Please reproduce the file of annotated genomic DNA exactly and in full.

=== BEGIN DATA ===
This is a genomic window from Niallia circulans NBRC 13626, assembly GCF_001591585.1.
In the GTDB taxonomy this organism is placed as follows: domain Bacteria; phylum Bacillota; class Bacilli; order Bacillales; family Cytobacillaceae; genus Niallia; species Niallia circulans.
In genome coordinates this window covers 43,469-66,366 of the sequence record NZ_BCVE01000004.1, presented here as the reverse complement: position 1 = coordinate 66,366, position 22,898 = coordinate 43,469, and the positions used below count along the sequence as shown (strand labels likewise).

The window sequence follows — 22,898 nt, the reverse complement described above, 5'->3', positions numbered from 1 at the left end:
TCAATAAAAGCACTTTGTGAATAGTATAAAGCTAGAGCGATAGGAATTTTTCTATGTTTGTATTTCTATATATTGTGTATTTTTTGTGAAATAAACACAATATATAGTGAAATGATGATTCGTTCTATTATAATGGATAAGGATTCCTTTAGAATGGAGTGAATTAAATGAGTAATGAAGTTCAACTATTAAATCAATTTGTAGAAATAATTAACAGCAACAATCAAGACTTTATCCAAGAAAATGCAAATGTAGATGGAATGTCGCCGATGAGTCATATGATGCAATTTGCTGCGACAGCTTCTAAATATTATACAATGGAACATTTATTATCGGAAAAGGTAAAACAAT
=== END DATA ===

This is a genomic window from Niallia circulans NBRC 13626, assembly GCF_001591585.1.
In the GTDB taxonomy this organism is placed as follows: domain Bacteria; phylum Bacillota; class Bacilli; order Bacillales; family Cytobacillaceae; genus Niallia; species Niallia circulans.
In genome coordinates this window covers 43,469-66,366 of the sequence record NZ_BCVE01000004.1, presented here as the reverse complement: position 1 = coordinate 66,366, position 22,898 = coordinate 43,469, and the positions used below count along the sequence as shown (strand labels likewise).

The window sequence follows — 22,898 nt, the reverse complement described above, 5'->3', positions numbered from 1 at the left end:
TCAATAAAAGCACTTTGTGAATAGTATAAAGCTAGAGCGATAGGAATTTTTCTATGTTTGTATTTCTATATATTGTGTATTTTTTGTGAAATAAACACAATATATAGTGAAATGATGATTCGTTCTATTATAATGGATAAGGATTCCTTTAGAATGGAGTGAATTAAATGAGTAATGAAGTTCAACTATTAAATCAATTTGTAGAAATAATTAACAGCAACAATCAAGACTTTATCCAAGAAAATGCAAATGTAGATGGAATGTCGCCGATGAGTCATATGATGCAATTTGCTGCGACAGCTTCTAAATATTATACAATGGAACATTTATTATCGGAAAAGGTAAAACAAT